This weekend I made it to Full English with Bill and to the new Soup Peddler/Juice Box hybrid with Dottie. Full English breakfast was less together than I imagined, but this is a new establishment and I have high hopes for its success. The baked items and homemade chutneys are excellent. We were less impressed by the English breakfast. Bill’s suggestion that they plump up their plate with a more generous portion of mushrooms, a second slice of toast and a larger roasted tomato is a good one. The quality of the ingredients was very high, all local, organic or natural and homemade. They are offering a high tea for the holidays which I look forward to and I will be back to try another breakfast in the next few weeks.
The alliance of the Soup Peddler and Juice Box was born of mutual interest. Soup is popular in the Winter and Juice in summer. Thus, offering them together year round should boost the seasons for each. The New England clam chowder was delicious and the pineapple aguas frescas had little pomegranate seeds floating in it, very fresh. Standing on the border between 78704 and 78745, it represents the best of both. We got the funk, say it loud, keep it proud.
One way I stay in touch with Austin is to meet my friend Dottie at Ladybird Lake on Saturday for a stroll. The skyline is changing and there are new xeriscapes popping up here and there but the trees, the people are consistent, like the guy we say hello to who shares our time and space every Saturday but whose name we may never know. Some of the dogs are regulars too, a few are pictured below. People love to gush about their dogs. It’s a growing phenomenon, one that blurs the lines between species. PBS did a series on the plasticity of dog genes. They are so adaptive they can change physical form within a few generations. What we’re doing to the psyche of our dogs is worth considering. It used to be our kids, but now dogs are the new frontier in behavior mod. Take the undercover pug, better know to his fans as Ms. Douglas Bean. While I applaud the style with which Bean flaunts his neutered transexuality, did the pug get to pick the outfits?
And what are our dogs doing to us? Are they underscoring our pack mentality or could we learn a lot about unconditional love from our wards? I think guardian is a better term than owner, particularly given the expense to maintain our little buddies. Now is certainly an opportune time to wait out the great recession by generating a little side income in doggie paraphernalia. I’m hoping Addy will write that advice column I asked her editor about. The imagination is unchained. . . time to rethink the master/pet relationship at the very least.
Dinner found me in North Austin at the Peony Restaurant for a quick take out meal. While you may have problems downloading the menu, it’s worth a visit. I’ll wait until dining at the attractive, “casually elegant” restaurant to post a review. The sauce was flavorful and light with generous portions of fresh seafood with the pork fried rice fluffy, not oily. Looking forward to a future dining in experience.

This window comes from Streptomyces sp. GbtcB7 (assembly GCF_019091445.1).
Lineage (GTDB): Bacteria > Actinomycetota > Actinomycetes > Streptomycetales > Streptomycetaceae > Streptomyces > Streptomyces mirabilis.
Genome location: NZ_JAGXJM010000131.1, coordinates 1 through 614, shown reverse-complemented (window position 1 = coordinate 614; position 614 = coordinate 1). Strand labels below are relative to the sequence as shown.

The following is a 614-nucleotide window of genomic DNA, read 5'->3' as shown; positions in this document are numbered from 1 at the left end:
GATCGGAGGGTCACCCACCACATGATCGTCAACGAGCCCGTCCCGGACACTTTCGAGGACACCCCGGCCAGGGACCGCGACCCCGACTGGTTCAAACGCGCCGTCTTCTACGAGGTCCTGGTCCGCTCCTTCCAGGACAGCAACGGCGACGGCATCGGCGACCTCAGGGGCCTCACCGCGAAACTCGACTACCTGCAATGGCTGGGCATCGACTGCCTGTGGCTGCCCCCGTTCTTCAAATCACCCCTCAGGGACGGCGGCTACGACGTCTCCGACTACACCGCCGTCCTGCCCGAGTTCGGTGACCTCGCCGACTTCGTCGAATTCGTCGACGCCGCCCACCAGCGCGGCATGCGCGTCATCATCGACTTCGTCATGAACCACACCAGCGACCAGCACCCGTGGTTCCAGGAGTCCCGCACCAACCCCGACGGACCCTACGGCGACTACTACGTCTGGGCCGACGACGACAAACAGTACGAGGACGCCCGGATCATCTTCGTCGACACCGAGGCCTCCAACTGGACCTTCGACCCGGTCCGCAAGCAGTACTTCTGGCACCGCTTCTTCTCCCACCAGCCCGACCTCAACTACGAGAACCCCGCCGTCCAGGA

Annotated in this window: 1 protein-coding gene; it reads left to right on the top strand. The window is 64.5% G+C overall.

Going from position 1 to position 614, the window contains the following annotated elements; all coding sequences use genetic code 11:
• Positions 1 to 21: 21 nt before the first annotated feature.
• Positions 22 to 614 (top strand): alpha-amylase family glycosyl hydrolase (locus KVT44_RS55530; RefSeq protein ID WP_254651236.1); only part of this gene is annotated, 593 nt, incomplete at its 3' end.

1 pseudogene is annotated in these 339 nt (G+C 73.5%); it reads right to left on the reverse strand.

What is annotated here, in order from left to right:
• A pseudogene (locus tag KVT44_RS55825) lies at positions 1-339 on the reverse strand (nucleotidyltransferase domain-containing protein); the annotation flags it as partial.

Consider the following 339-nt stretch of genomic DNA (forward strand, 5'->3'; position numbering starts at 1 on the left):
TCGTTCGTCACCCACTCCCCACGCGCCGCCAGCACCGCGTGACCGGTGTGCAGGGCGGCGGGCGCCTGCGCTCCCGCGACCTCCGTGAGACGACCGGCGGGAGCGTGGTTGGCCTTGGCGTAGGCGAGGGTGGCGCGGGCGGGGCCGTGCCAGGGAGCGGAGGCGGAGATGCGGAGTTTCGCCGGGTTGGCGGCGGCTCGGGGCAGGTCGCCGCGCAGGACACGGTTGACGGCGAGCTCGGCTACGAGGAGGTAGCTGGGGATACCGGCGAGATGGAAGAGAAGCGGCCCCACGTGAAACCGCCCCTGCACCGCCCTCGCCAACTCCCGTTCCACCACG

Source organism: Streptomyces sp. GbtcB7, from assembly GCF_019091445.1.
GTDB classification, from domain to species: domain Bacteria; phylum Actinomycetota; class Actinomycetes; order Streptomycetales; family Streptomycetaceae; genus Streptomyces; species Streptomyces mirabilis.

Dim sum at Fortune for a birthday celebration led me deeper into North Austin, this time at Braker in the “China Town” complex of Asian shops and eateries. Dim Sum gives new meaning to the term fast food, whirling past at lightning speed. The conversation kept pace and two lazy susans got quite a workout. Savory bites of many appetizers with fresh, spicy condiments, who can complain? The large dining room filled with light from gilded age chandeliers and silk wall hangings convinced me that I would walk out the door into the streets of Singapore. Perhaps I exaggerate a bit. Even with the multi-national collection of families enjoying rolling carts of tasty delights, there was an insular, old world feeling, which of course dissipated as soon as we walked out into the parking lot. Normally I like smaller, less bright and quaint eateries, but the noisy human busyness complimented the experience. Two thumbs up.
I begin to wonder if there is a typical dining day in Austin. I started out at one of the best Mexican breakfast options in town, El Meson on Burleson Rd in SE Austin. There is something mysterious about this spot, but the food isn’t it. Great tacos, red hot but very flavorful hot sauce (you have to get there early for the really spicy one) and the best nopalitos and egg taco I’ve ever had. Bill swears by the chorizo and potato tacos. It’s self-serve and unvarnished, but home cooked goodness permeates the atmosphere. On a more pedestrian note, Dottie and I ate lunch at Scholtzky’s on South Lamar after walking Addy (the chihuahua with a Napoleon complex) around Lady Bird Lake. I wouldn’t mention it, but mid-way through my salad a magnificent rooster strolled by looking for a lunch snack. The staff said he comes by every day to visit, making out like a bandit I’m sure. I’ve seen some chickens loose in the woods by Lady Bird Lake before, so my guess is he makes the rounds; who knows where he has dinner?
After washing my car on Manchaca Rd., I noticed signs along the street for fresh, organic produce and eggs. I saw that a new cafe had opened with a large 78745 tag. Upon further investigation, I discovered Full English an English breakfast cafe and bakery that also serves high tea during the holidays. Their baked goods are all natural, mostly organic as are their eggs and bangers and their homemade chutney. What a find! I haven’t eaten there yet but did make off with some hearty raisin shortcakes that were delicious. They sell their baked goods at two South Austin Farmer’s markets. I knew about the Sunset Valley Market but the Austin Urban Farmer’s Market is one I will need to visit. The next time I’m out and about I will bring my camera.